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In the Name of God بسم الله

Muslim Women & College


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 All  (salam)

I really want to start wearing an abaya! Thing is, I am entering my last year of college, and after that I will be applying for jobs. I live in a area where finding muslim covered women is extremely rare. ( Im the only "Hijabi" at my university). So, should I wait until I graduate and find a job to wear it, or should I wear it now? 

      This question goes out to the Ladies who are in the same situation as me. What exactly would you do? 

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Abaya is good for a Muslim country or wearing to an Islamic Center or masjid. If you are living in the West, the clothing that looks professional is a knee length long sleeve dress worn over slacks with a headscarf. Or a long sleeve jacket (blazer) worn over an ankle length dress or skirt.

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Are you suggesting that she will be unsafe wearing abaya or hijab? Or that she should follow the majority? Please clarify.

 

A cousin of mine in Germany faced multiple instances of verbal, and once physical, abuse that when she went to live in another city by herself she took the hijab off with the support of her family. Now she puts on one only when she's visiting other Muslim families or the religious centre in her hometown.

 

Hope that clarifies.

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A cousin of mine in Germany faced multiple instances of verbal, and once physical, abuse that when she went to live in another city by herself she took the hijab off with the support of her family. Now she puts on one only when she's visiting other Muslim families or the religious centre in her hometown.

 

Hope that clarifies.

 

You can't make blanket statements about the whole of Europe based on a few isolated examples. If someone does indeed live in an area where they can't freely practice their religion, then they should be trying to move as soon as possible, rather than taking off their hijab. That would only be something to be done in the last resort, where wearing the hijab is too dangerous, it is not possible to move, and the woman needs to leave the house (for example to work to feed her kids).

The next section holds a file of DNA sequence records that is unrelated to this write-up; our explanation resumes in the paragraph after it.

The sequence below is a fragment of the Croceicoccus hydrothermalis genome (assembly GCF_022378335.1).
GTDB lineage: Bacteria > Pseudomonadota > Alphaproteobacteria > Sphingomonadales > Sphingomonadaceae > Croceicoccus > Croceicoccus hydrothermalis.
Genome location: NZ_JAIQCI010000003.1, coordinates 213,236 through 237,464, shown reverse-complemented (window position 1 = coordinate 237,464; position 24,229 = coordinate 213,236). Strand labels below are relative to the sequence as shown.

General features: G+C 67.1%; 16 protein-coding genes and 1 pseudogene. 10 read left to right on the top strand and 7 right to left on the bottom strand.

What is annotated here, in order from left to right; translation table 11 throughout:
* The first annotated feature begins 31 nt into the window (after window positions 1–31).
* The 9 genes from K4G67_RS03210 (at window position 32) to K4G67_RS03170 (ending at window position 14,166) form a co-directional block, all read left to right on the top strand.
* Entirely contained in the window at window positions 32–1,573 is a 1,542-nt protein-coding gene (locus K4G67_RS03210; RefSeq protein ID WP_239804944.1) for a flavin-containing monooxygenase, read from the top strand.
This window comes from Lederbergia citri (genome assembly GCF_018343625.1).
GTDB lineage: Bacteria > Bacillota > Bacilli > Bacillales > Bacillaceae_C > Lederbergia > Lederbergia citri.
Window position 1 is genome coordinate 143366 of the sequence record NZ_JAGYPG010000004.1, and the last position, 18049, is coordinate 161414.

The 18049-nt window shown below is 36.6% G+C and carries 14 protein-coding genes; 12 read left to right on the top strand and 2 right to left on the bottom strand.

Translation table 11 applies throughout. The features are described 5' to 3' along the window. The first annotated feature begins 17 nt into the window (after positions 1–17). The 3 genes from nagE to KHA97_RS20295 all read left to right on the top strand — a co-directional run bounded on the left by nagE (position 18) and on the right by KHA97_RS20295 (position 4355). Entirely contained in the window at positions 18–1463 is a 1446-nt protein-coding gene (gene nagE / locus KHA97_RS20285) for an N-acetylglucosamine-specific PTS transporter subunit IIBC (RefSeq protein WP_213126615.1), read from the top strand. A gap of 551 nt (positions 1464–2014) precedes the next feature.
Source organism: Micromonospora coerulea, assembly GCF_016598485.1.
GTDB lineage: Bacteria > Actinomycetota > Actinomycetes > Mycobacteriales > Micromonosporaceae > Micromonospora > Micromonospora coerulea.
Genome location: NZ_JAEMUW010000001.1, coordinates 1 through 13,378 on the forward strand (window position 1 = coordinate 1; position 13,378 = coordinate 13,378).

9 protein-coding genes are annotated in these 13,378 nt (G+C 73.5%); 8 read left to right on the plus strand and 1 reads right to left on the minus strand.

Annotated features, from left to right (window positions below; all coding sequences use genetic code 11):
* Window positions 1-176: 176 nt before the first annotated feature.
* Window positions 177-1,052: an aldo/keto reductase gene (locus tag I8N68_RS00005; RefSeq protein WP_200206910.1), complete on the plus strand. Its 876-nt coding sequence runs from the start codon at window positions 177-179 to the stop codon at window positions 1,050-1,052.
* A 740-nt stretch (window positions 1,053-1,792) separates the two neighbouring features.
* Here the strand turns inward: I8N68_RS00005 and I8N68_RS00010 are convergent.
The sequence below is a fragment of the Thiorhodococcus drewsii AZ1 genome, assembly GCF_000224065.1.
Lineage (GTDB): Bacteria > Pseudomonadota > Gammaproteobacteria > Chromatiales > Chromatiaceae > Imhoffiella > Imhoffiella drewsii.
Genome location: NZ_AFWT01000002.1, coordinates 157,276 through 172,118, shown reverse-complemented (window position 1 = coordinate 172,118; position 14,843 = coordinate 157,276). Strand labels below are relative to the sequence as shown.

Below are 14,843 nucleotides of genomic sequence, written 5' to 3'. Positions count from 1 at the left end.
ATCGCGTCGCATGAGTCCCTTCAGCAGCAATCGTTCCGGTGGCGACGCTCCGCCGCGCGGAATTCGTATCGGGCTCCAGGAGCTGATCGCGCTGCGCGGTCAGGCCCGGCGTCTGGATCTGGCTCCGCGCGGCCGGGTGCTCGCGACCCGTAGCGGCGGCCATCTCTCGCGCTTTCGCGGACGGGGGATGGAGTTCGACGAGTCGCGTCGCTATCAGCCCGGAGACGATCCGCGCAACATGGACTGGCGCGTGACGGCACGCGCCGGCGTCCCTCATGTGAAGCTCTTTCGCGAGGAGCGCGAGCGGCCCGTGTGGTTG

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 All  (salam)

I really want to start wearing an abaya! Thing is, I am entering my last year of college, and after that I will be applying for jobs. I live in a area where finding muslim covered women is extremely rare. ( Im the only "Hijabi" at my university). So, should I wait until I graduate and find a job to wear it, or should I wear it now? 

      This question goes out to the Ladies who are in the same situation as me. What exactly would you do? 

 

Salam/Shalom/Peace Mouradf,

 

If your college allows you to wear the Hijab, I think you should if you feel that is what God wants you to do.

 

While I don't wear a hijab (I am modest however), I very much respect and admire Muslim ladies who wear the hijab of their own free will, thinking that by doing so, they are pleasing the Creator. I think colorful hijabs are beautiful. :)

 

So, if I were you, I would definitely wear colorful hijabs at college, out of desire to please our Creator, and I would cheerfully and happily share my faith with all who ask, and pray for anybody who persecute me. I do admit sometimes I would love to wear a hijab myself, but I am not a Muslim. Who knows? Maybe someday I will be one of the few Christian women who wear a hijab.... :) God knows.